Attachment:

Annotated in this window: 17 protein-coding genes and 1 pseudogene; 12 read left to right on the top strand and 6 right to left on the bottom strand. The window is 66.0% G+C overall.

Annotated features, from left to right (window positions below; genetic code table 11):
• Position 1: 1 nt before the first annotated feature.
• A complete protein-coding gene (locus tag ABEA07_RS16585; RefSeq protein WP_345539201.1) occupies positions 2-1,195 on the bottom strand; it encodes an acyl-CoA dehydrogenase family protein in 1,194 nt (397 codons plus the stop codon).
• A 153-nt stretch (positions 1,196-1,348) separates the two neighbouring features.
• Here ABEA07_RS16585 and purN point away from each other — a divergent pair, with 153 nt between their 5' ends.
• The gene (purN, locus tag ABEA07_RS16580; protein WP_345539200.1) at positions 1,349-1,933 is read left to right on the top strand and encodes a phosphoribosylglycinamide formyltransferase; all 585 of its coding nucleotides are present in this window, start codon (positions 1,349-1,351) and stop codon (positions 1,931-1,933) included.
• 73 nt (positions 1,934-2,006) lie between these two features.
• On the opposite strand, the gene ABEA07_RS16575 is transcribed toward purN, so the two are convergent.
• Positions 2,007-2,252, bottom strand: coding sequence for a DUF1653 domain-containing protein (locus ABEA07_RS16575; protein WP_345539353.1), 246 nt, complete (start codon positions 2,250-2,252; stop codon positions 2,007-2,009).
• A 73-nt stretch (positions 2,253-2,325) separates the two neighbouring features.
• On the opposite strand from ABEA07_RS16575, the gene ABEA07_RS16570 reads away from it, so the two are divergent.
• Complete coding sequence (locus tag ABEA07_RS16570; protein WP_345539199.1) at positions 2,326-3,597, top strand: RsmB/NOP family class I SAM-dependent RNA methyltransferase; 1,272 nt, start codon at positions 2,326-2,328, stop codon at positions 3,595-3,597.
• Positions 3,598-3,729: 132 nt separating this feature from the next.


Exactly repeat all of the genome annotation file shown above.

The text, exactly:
Annotated in this window: 17 protein-coding genes and 1 pseudogene; 12 read left to right on the top strand and 6 right to left on the bottom strand. The window is 66.0% G+C overall.

Annotated features, from left to right (window positions below; genetic code table 11):
• Position 1: 1 nt before the first annotated feature.
• A complete protein-coding gene (locus tag ABEA07_RS16585; RefSeq protein WP_345539201.1) occupies positions 2-1,195 on the bottom strand; it encodes an acyl-CoA dehydrogenase family protein in 1,194 nt (397 codons plus the stop codon).
• A 153-nt stretch (positions 1,196-1,348) separates the two neighbouring features.
• Here ABEA07_RS16585 and purN point away from each other — a divergent pair, with 153 nt between their 5' ends.
• The gene (purN, locus tag ABEA07_RS16580; protein WP_345539200.1) at positions 1,349-1,933 is read left to right on the top strand and encodes a phosphoribosylglycinamide formyltransferase; all 585 of its coding nucleotides are present in this window, start codon (positions 1,349-1,351) and stop codon (positions 1,931-1,933) included.
• 73 nt (positions 1,934-2,006) lie between these two features.
• On the opposite strand, the gene ABEA07_RS16575 is transcribed toward purN, so the two are convergent.
• Positions 2,007-2,252, bottom strand: coding sequence for a DUF1653 domain-containing protein (locus ABEA07_RS16575; protein WP_345539353.1), 246 nt, complete (start codon positions 2,250-2,252; stop codon positions 2,007-2,009).
• A 73-nt stretch (positions 2,253-2,325) separates the two neighbouring features.
• On the opposite strand from ABEA07_RS16575, the gene ABEA07_RS16570 reads away from it, so the two are divergent.
• Complete coding sequence (locus tag ABEA07_RS16570; protein WP_345539199.1) at positions 2,326-3,597, top strand: RsmB/NOP family class I SAM-dependent RNA methyltransferase; 1,272 nt, start codon at positions 2,326-2,328, stop codon at positions 3,595-3,597.
• Positions 3,598-3,729: 132 nt separating this feature from the next.